It is not our opinion that City Hall, on its own, intends to enter into an arrangement that allows for an expeditious settlement of its debts to its waste disposal contractors. Instead, it has handled this matter in the fashion of a ‘run around.’ Notwithstanding the importance of maintaining an acceptable safety and health and environmental regime in the capital and of protecting the jobs and livelihoods of working class Guyanese and their families, it has not been our opinion that City Hall is overly concerned about bringing an end to this unpalatable situation. That notwithstanding, we wish to place on the table, once again, the recommendation that central government effect a sensitive intervention in order to expedite the conclusion of this deeply regrettable situation. There is no evidence before us of an alternative settlement to this matter.
Up until now it appears that we have managed to avert the worst eventualities that could arise from City Hall’s garbage crisis arising out of its humongous debt to its two (now terminated?) major contractors and their replacement with an assortment of presumably short-term operators.
What is already painfully obvious is that the replacement service providers lack the capacity – in terms of inventory to provide the quality of service usually provided by the more seasoned operators. Evidence of piled up garbage, long delays in garbage removal and the use of vehicles clearly not designed to move garbage safely and efficiently has been turning up all over the city. What appears to be the case is that City Hall is seeking to stave off the worst excesses of a garbage crisis in downtown Georgetown and that they are paying the price in the inner city areas where – as was mentioned earlier – there is evidence of a pileup.
The important question, down the road, has to do with just how long the two substantive contractors will remain off the job and out of work and whether the stand-ins will be able to sustain what is in fact a specialized and highly demanding task over a longer period of time. The likelihood that we may yet be confronted with a garbage crisis if the status quo remains the same cannot be ruled out.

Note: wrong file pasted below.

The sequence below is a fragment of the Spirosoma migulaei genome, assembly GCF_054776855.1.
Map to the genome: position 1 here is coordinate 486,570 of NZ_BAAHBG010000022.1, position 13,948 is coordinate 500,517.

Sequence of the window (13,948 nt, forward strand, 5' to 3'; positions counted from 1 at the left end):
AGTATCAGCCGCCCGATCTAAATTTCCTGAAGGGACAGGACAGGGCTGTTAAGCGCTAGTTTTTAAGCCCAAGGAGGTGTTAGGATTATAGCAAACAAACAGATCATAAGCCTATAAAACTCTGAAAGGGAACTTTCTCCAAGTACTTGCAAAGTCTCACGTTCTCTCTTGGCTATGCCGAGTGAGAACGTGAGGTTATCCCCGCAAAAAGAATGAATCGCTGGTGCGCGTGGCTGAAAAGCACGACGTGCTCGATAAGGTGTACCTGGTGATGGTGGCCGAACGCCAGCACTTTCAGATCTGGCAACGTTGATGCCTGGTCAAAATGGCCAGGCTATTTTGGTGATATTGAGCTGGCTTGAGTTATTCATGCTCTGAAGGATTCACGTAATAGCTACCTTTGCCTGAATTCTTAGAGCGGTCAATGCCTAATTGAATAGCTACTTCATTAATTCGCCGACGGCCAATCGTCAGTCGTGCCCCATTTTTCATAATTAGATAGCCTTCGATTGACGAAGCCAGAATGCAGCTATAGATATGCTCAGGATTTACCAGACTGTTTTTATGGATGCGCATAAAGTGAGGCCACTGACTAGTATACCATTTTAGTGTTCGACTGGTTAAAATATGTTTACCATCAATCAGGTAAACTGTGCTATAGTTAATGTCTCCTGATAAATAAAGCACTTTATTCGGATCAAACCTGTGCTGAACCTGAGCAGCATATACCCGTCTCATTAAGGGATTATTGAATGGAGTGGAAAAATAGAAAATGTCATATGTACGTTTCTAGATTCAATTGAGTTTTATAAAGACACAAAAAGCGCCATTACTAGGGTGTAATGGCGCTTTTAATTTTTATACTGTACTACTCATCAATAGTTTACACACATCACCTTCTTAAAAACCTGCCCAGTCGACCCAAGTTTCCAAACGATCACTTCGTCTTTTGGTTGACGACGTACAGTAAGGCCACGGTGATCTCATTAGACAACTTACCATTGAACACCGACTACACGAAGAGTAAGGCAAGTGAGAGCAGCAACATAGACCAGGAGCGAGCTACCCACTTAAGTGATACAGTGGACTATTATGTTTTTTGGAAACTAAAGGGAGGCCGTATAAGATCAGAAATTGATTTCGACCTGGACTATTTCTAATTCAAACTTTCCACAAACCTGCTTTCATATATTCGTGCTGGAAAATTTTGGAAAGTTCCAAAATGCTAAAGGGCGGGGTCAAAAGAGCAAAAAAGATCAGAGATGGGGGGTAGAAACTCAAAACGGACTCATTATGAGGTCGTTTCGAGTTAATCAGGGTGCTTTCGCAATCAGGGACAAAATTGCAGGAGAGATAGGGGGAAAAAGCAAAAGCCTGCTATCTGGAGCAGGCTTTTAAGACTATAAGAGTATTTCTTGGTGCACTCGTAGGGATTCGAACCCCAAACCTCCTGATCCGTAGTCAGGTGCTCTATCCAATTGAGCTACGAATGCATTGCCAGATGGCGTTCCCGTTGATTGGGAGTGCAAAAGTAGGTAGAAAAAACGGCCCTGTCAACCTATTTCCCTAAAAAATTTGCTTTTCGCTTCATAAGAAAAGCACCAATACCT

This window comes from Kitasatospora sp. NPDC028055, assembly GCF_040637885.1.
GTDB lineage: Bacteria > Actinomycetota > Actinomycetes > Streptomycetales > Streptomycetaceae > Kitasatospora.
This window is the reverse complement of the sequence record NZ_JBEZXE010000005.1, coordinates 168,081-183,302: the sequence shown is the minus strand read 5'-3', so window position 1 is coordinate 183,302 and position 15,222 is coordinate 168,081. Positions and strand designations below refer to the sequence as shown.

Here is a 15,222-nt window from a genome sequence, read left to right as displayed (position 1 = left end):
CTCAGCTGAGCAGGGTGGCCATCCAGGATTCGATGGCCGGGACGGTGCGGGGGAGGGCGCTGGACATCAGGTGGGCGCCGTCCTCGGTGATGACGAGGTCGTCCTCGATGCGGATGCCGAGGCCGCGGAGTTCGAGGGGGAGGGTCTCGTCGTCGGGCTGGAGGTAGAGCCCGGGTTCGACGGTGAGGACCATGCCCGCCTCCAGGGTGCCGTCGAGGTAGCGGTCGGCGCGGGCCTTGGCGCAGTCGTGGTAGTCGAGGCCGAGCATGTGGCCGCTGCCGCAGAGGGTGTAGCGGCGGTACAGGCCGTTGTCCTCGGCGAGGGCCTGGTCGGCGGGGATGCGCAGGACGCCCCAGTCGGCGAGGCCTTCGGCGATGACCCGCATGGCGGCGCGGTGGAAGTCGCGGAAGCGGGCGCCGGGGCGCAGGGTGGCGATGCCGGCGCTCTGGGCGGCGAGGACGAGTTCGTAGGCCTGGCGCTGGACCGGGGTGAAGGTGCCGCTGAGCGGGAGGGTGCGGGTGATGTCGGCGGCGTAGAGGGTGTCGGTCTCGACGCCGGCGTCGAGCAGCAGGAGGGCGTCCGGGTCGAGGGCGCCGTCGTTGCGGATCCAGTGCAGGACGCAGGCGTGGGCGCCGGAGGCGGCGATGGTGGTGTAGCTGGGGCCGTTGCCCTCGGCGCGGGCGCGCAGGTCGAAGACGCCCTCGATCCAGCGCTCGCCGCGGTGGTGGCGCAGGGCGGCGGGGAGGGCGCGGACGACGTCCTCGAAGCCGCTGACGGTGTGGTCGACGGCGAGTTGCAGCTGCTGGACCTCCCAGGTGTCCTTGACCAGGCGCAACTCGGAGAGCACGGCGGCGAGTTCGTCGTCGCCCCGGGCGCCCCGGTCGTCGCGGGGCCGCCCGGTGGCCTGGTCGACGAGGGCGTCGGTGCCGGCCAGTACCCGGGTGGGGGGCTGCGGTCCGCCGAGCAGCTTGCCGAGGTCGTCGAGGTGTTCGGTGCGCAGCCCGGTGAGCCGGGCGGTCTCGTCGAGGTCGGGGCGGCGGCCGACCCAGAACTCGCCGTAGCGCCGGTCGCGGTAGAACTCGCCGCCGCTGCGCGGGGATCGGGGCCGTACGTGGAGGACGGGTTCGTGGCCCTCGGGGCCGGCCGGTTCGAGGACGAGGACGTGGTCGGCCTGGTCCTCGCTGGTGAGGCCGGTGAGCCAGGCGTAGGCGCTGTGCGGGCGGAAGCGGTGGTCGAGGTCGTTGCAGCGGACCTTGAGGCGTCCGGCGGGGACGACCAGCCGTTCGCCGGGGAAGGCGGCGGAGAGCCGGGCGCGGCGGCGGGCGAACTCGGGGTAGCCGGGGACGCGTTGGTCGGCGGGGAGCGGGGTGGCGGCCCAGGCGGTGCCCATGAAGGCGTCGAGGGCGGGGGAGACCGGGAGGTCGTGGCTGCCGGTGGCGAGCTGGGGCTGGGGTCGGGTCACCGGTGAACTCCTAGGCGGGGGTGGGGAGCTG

One regrettable eventuality up to this time has been the announcement yesterday by Cevon’s Waste Management that with effect from, Septem-ber 1 up to around 40 of its workers will be without jobs. Cevon’s has explained in its announcement that it has little choice but to go down that road though that being said and as the company’s CEO Mr. Morse Archer himself admits, a week before school reopens is a decidedly awkward time to remove employees with children from their jobs.
Unless this newspaper is thoroughly mistaken City Hall has not exactly wrapped itself up in layers of neglect over this situation. It seems unable to resist a tendency between maintaining a stony silence and blurting out occasional absurdities. Up to this time it has done nothing to suggest that it has anything realistic to put on the table as far as moving in the direction of a solution to the situation is concerned. There are those who may argue that the central government ought not, correctly, to be intervening in this matter; but then, all things considered is there really any valid option?